Most of us go about our days unaware that we have an advocate at the IRS, fighting for us. She's Nina Olson, and she recently delivered her "Fiscal Year 2012 Objectives" report to Congress, laying out her goals for the coming year. Her team's thoughts and suggestions make a lot of sense -- especially her worry about proposed budget cuts for the IRS.
Among the issues she plans to tackle for us this year, Olson wants Congress to protect taxpayers in the event of a government shutdown, so that tax documents and refunds don't stop being processed. She will keep fighting to simplify our incredibly complex tax code -- which now stands at close to 4 million words and more than 11,000 pages. (Even accountants and IRS employees have trouble keeping up with it!) She will keep working with the IRS to improve efforts to fight tax-related identity theft. And she will work to extend relief for innocent spouses who often end up with joint tax liabilities, as well as for taxpayers who are victims of domestic violence and abuse.
One of Olson's biggest concerns this year, though, is a possible reduction in funding for the IRS in general and her office in particular.
A stupid tax cut
Congress is thinking about cutting the money it allocates to the IRS. Olson, predictably, doesn't like this, and has suggested in the past that the IRS be exempt from budget wrangling. When you consider that about $345 billion is owed to the IRS each year and not collected, reducing our nation's ability to go after that money seems rather … stupid.
The situation is a little like charity solicitations we often receive in the mail. You might be irked to get several mailings per year from an organization, thinking of how many thousands it must send out and what it all costs, but if the organization is collecting $4 for every dollar it spends on fundraising, it can be well worth it.
The IRS budget is about $12 billion, and it collects more than $2.3 trillion annually, or close to $200 for every dollar it costs to run the IRS. With $345 billion still uncollected, it would actually make sense to give the IRS more resources to go after that money. Olson is also concerned about possible cuts to the Taxpayer Advocate Service, as it has been handling more and more cases, having resolved problems for close to 300,000 taxpayers in 2010. Cutbacks would leave more of us in the lurch.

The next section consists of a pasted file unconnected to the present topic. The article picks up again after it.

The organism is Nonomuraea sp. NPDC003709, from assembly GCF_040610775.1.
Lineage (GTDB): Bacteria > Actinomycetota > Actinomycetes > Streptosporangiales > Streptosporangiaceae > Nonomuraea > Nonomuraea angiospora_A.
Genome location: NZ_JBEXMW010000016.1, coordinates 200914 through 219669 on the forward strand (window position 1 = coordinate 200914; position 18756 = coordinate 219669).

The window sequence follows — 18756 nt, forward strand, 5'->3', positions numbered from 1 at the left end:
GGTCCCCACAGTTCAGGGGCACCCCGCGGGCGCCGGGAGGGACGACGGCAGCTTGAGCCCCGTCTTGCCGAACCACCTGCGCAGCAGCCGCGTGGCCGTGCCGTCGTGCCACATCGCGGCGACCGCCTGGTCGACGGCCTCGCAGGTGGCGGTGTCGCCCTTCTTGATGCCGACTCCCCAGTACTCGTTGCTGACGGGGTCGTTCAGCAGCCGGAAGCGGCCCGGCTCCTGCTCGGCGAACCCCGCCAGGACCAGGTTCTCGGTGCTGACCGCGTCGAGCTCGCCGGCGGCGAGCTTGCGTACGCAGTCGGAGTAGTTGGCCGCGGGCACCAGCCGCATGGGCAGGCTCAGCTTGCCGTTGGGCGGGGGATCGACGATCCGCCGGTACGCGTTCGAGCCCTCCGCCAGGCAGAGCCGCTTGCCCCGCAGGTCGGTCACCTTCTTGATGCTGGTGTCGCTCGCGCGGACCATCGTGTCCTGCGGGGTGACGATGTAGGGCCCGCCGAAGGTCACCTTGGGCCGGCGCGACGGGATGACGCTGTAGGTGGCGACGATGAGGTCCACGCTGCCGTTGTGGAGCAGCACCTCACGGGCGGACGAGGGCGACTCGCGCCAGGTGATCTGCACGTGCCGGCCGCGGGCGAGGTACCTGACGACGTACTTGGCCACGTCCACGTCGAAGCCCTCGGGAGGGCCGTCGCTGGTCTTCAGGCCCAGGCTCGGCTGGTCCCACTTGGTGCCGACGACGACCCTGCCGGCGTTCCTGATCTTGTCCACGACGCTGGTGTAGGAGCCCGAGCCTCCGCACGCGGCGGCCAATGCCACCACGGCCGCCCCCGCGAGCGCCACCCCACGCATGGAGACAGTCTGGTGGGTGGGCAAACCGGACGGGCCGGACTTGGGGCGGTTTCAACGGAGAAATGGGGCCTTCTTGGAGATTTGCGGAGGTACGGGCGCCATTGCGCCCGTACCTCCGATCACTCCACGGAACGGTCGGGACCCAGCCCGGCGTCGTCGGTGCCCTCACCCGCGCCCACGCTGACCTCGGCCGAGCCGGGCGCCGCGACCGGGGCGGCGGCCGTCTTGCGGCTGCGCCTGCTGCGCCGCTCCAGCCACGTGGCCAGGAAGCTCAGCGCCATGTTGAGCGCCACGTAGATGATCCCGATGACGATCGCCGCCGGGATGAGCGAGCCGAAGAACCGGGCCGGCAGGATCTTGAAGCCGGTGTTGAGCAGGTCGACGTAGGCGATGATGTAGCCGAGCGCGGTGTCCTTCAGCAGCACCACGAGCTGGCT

IRS Commissioner Douglas Shulman, meanwhile, warns that cuts to the IRS budget would only reduce tax-law enforcement and would increase our budget deficit.
Some defend cuts to the IRS budget by pointing to the cost-saving potential of automation. Automation can indeed make quite a difference, but it's not always the perfect solution. Olson pointed to the first-time-homebuyer credit, which essentially offered certain taxpayers an interest-free 15-year loan. Well, problems with the IRS's computer programming and guidance to taxpayers led to a "massive breakdown" that delayed refunds to taxpayers.
Olson also notes that taxpayers have myriad personal situations and that it doesn't serve them all to try fitting them into an automated process, unless it's designed in a way that's friendly to them and lets them review and participate in it. She explains:
At its heart, though, the IRS's discomfort with exercising judgment and discretion is not about budgets. I believe it reflects a failure on the IRS's part to view taxpayers as human beings and to recognize that as a tax agency we deal with taxpayers as we find them, with all the vagaries of human existence, i.e., "life in all its fullness." Think about it -- there are few more intimate acts that a person has with his government than to tell it about one's family, income, expenses, losses, gains, educational activities, purchasing activities, retirement saving activities, and so on. Tax returns are not mere pieces of paper. Tax returns are reflections of people's lives -- who they are and what they did -- and to an astounding extent, they are voluntarily sharing this information with their government.
The world of taxation in the United States is a dynamic, ever-changing one, and we'd do well to keep up with it. Consider following and supporting your advocate in Washington, and perhaps let your Congressional representatives know your feelings on possible tax cuts to the IRS.
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Longtime Fool contributor Selena Maranjian holds no position in any company mentioned. Check out her holdings and a short bio. We Fools don't all hold the same opinions, but we all believe that considering a diverse range of insights makes us better investors. The Motley Fool has a disclosure policy.